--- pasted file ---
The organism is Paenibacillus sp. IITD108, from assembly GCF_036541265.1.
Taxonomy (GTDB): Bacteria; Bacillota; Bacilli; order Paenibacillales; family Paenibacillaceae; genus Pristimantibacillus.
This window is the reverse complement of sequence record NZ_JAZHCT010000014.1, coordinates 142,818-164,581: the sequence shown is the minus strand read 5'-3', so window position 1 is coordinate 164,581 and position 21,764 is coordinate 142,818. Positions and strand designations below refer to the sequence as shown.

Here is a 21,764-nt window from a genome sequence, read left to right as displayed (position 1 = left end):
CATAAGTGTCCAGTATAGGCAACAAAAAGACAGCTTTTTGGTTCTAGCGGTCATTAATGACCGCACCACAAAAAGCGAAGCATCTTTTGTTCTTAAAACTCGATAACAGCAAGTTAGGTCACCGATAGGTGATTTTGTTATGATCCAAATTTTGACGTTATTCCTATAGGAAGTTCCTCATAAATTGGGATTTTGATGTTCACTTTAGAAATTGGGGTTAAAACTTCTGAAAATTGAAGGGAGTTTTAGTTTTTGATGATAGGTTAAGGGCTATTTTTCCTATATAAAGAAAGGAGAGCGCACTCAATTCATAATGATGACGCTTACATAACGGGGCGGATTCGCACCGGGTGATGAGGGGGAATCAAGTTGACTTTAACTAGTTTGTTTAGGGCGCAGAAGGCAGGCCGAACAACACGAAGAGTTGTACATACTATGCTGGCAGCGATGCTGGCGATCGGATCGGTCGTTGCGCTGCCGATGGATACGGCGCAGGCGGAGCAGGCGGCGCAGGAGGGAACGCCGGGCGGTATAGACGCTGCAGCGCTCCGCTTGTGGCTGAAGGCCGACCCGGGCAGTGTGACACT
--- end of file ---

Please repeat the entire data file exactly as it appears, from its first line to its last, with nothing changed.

The organism is Paenibacillus sp. IITD108, from assembly GCF_036541265.1.
Taxonomy (GTDB): Bacteria; Bacillota; Bacilli; order Paenibacillales; family Paenibacillaceae; genus Pristimantibacillus.
This window is the reverse complement of sequence record NZ_JAZHCT010000014.1, coordinates 142,818-164,581: the sequence shown is the minus strand read 5'-3', so window position 1 is coordinate 164,581 and position 21,764 is coordinate 142,818. Positions and strand designations below refer to the sequence as shown.

Here is a 21,764-nt window from a genome sequence, read left to right as displayed (position 1 = left end):
CATAAGTGTCCAGTATAGGCAACAAAAAGACAGCTTTTTGGTTCTAGCGGTCATTAATGACCGCACCACAAAAAGCGAAGCATCTTTTGTTCTTAAAACTCGATAACAGCAAGTTAGGTCACCGATAGGTGATTTTGTTATGATCCAAATTTTGACGTTATTCCTATAGGAAGTTCCTCATAAATTGGGATTTTGATGTTCACTTTAGAAATTGGGGTTAAAACTTCTGAAAATTGAAGGGAGTTTTAGTTTTTGATGATAGGTTAAGGGCTATTTTTCCTATATAAAGAAAGGAGAGCGCACTCAATTCATAATGATGACGCTTACATAACGGGGCGGATTCGCACCGGGTGATGAGGGGGAATCAAGTTGACTTTAACTAGTTTGTTTAGGGCGCAGAAGGCAGGCCGAACAACACGAAGAGTTGTACATACTATGCTGGCAGCGATGCTGGCGATCGGATCGGTCGTTGCGCTGCCGATGGATACGGCGCAGGCGGAGCAGGCGGCGCAGGAGGGAACGCCGGGCGGTATAGACGCTGCAGCGCTCCGCTTGTGGCTGAAGGCCGACCCGGGCAGTGTGACACT